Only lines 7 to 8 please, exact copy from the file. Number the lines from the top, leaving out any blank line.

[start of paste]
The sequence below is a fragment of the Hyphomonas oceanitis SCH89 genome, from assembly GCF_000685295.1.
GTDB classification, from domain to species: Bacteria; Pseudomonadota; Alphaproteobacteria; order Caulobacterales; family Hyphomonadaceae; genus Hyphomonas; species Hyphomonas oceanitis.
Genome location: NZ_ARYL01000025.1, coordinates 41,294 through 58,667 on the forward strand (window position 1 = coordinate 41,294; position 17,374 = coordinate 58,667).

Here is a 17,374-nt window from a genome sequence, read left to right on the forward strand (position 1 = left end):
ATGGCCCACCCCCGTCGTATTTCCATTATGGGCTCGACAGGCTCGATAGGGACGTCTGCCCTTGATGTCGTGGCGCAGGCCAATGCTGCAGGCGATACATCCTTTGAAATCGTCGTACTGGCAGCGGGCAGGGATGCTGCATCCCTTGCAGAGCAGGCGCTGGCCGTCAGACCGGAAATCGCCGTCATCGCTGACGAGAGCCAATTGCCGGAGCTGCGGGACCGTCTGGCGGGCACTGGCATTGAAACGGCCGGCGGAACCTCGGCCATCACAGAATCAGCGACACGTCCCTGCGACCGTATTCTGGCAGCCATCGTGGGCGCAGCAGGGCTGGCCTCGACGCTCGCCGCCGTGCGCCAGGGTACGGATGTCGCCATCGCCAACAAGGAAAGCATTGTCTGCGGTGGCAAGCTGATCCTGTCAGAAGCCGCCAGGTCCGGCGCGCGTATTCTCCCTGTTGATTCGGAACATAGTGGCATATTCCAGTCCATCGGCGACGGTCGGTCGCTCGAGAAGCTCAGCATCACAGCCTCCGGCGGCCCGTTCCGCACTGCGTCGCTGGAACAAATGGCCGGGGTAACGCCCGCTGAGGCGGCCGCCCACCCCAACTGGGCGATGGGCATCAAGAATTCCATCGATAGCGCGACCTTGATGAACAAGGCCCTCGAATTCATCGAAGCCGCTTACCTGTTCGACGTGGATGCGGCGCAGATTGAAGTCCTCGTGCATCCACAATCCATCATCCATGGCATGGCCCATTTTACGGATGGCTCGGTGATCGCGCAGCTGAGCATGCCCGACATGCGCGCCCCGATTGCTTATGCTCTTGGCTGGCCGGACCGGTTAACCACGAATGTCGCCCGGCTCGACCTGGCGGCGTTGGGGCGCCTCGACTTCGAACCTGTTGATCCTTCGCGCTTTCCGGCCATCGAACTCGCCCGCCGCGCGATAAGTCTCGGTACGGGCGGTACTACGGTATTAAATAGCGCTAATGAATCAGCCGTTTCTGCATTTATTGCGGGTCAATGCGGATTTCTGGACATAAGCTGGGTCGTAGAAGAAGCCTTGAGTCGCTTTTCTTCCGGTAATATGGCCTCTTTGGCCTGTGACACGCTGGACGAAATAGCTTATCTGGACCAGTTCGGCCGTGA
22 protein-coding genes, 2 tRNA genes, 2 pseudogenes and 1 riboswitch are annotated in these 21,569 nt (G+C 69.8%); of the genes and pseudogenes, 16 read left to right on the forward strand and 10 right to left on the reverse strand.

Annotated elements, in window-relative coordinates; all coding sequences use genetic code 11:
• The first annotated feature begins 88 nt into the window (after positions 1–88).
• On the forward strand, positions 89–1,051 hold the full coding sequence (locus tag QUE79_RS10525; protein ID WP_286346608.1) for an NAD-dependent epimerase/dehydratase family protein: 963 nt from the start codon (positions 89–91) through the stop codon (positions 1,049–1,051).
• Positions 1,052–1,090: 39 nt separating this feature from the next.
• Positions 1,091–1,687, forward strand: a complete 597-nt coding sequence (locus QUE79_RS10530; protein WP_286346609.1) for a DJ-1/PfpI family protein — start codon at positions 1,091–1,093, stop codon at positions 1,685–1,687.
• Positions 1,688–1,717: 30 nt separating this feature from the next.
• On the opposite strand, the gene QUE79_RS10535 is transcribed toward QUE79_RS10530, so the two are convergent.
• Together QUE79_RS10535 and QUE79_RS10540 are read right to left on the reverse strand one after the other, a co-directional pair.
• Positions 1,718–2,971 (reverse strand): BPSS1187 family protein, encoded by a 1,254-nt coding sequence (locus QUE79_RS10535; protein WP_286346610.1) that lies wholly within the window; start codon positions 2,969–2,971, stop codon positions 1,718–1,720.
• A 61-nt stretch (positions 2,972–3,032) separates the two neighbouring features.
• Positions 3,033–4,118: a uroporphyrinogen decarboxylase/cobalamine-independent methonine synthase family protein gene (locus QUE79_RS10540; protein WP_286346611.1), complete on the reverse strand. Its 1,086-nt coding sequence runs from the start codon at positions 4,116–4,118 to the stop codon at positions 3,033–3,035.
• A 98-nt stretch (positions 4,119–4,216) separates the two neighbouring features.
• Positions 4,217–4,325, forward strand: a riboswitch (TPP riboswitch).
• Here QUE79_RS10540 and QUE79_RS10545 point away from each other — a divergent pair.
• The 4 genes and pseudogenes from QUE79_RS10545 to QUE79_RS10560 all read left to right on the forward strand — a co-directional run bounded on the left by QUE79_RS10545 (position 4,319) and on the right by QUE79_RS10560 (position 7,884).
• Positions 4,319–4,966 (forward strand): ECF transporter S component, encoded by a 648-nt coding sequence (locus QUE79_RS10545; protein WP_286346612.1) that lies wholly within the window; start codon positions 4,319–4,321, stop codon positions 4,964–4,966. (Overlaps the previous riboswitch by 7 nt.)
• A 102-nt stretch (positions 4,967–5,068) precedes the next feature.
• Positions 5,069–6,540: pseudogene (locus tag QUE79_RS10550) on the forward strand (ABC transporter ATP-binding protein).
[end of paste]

Annotated elements, in window-relative coordinates; all coding sequences use genetic code 11:
• The first annotated feature begins 88 nt into the window (after positions 1–88).